We know there were Christian prophets in the decades after the Resurrection, but did Paul consider himself to be one of them? What do we know about his understanding of Christian prophecy? In 1 Cor. 11:23 Paul says: "I received from the Lord that which I also delivered to you" and proceeds to explain the significance of the Lord's Supper. Was his reception and deliverance of this teaching and a type of didactic prophecy similar to teachings the OT prophets received from the Lord?

Among the Christian prophets mentioned in Acts are Agubus (11:28), the teachers and prophets of the Antiochan church (13:1), the four unmarried daughters of Philip (21:9) and others. Paul, of course, mentions prophecy as one of the "higher gifts" to be earnestly sought by church members.

God has appointed in the church first apostles, second prophets, third teachers, then workers of miracles, then healers, helpers, administrators, speakers in various kinds of tongues. Are all apostles? Are all prophets? Are all teachers? Do all work miracles? Do all possess gifts of healing? Do all speak with tongues? Do all interpret? But earnestly desire the higher gifts. (1 Cor. 12:28-31)

Did Paul think of himself as having the gift of prophecy?

Earlier in 1 Corinthians, he explained how he received and passed on the tradition of the Lord's Supper:

I received from the Lord what I also delivered to you, that the Lord Jesus on the night when he was betrayed took bread, and when he had given thanks, he broke it, and said, “This is my body which is for you. Do this in remembrance of me.” (1 Cor. 11:23-25)

Reading the passage literally, Paul speaks as if he was sharing a revelation from God, rather than a tradition taught to him by the other apostles. Was Paul speaking as a prophet here?

In 1 Corinthians 7:25, Paul admits he is not speaking with a teaching "from the Lord" but simply as a one who must be trusted:

Now about virgins: I have no command from the Lord, but I give a judgment as one who by the Lord’s mercy is trustworthy.

But in 2 Corinthians 12:1 Paul does not hold back from claiming that he is, if not a prophet per se, at least a visionary:

I must go on boasting. Although there is nothing to be gained, I will go on to visions and revelations from the Lord.

In one passage, Paul even indicates that prophecy, in effect, flows through the congregation from member to member and is not limited to a single person:

you can all prophesy in turn so that everyone may be instructed and encouraged. (1 Cor. 14:31)

What do these passages and other relevant scriptures tell us about Christian prophecy generally and the question of whether Paul thought of himself as a prophet as well as an apostle?

  • 1
    What definition of "prophet" are you using? One definition says that anyone who writes canonized Scripture is necessarily a prophet inspired by God (2 Peter 1:19-21). By that definition, Paul was definitely a prophet. Please clarify the question. Paul says he had dreams and vision from God, that also makes him a prophet.
    – Dottard
    Commented Sep 7, 2022 at 12:39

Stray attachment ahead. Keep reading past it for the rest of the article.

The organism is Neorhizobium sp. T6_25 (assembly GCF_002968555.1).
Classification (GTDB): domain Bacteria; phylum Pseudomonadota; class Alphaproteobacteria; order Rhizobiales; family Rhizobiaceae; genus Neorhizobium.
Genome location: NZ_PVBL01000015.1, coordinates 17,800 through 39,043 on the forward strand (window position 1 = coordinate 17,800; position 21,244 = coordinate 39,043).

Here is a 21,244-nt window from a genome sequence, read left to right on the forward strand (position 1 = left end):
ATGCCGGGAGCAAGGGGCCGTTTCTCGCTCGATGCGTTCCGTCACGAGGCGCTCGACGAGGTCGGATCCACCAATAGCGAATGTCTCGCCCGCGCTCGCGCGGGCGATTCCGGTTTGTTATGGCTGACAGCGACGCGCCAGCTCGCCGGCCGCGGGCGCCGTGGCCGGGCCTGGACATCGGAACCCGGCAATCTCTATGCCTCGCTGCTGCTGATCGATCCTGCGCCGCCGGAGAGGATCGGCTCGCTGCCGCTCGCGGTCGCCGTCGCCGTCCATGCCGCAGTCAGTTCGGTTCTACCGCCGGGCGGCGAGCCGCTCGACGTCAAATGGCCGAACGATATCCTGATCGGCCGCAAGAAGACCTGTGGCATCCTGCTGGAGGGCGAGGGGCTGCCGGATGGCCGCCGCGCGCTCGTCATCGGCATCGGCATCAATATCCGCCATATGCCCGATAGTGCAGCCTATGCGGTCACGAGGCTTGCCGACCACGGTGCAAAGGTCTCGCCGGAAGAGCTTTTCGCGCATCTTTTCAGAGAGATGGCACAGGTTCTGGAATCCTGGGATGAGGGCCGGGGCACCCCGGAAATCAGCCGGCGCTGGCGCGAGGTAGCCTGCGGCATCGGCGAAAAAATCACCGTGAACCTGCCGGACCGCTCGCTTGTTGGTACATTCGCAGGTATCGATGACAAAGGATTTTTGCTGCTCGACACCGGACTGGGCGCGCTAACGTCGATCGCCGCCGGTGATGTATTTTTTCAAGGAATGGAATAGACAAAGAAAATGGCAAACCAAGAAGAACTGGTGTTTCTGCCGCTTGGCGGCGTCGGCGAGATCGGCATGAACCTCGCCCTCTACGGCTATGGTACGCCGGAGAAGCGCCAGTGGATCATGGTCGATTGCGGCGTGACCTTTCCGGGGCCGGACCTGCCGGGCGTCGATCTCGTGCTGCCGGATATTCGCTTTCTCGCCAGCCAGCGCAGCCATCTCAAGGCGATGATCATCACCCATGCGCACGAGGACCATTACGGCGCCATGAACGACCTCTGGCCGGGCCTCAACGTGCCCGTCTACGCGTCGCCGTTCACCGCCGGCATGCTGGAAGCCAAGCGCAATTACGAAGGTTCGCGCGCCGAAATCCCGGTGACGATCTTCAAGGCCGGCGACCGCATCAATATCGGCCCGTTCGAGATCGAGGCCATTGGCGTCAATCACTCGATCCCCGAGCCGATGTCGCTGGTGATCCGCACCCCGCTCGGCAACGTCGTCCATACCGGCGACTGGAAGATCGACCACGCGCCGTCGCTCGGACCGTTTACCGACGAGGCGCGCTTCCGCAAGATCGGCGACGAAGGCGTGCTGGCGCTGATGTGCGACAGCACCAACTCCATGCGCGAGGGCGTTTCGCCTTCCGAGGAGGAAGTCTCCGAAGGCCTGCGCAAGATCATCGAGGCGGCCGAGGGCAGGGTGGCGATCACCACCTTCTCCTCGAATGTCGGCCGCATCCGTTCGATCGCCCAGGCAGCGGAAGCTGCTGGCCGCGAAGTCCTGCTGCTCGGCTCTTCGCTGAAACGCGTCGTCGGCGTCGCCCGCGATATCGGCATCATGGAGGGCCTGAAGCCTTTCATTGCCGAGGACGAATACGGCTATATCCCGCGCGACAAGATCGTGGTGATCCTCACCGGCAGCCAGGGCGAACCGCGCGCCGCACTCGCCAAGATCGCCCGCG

• I think I'd like to leave the term "prophet" somewhat undefined. What I'm interested in mainly is whether Paul understood himself to be a prophet. I'll update the question accordingly. Commented Sep 7, 2022 at 13:30
  • You use 1 Cor 15:23 in your title but don't mention/refer to it in your question. Maybe a typo/oversight? Please clarify the usage of the scripture in your title.
    – agarza
    Commented Sep 10, 2022 at 15:19
  • Thanks very much! Yes it should be 11:23. I fixed that and added the phrase in question to the first paragraph for clarity. Commented Sep 10, 2022 at 16:09

3 Answers 3


1. Did Paul consider himself a Prophet?

Consider this, there are a number of biblical characters and writers that are accepted as prophets even though they do not call themselves prophets. Take Hosea for example. His book does not explicitly call him a prophet but it is rich with classic prophetic elements. Hos.1:1a "The word of [fn]Yahweh which came to Hosea...". This phrase about the word of the Lord coming to the prophet is prevalent with the major prophets Jeremiah and Ezekial. (In contrast: Isaiah 37:2 and many subsequent verses explicitly refer to him as a prophet). There are no Pauline texts that explicitly call Paul a prophet or show that Paul calls himself a prophet. This might not exclude him from being a prophet though.

A typical trait of biblical prophets is that they deliver oracles; they deliver God's words. The poster's pericope, I Cor. 11:23, indicates that Paul has received a message from God and is delivering it to the Corinthians. It's his epistle so we can at least deduce that Paul considered himself to be operating prophetically (in a manner that other well-known prophets did).

2. What was his general attitude toward Christian prophecy?

Since Paul did not explicitly call himself a prophet we can suspect that this was out of reverence/humility. During Paul's time (and even today) the "Nabim" of the TNK/Tanakh have earned their titles because their writings have stood the test of time up to Paul's time. Paul was astute (Acts 22:3-5; 23:6) and presented himself confidently (Acts 26:28; II Cor. 10:1) but not necessarily braggadocious about being a prophet. However, he did not shy away from sharing his prophetic experiences (the poster has already provided an example: II Cor. 12:1).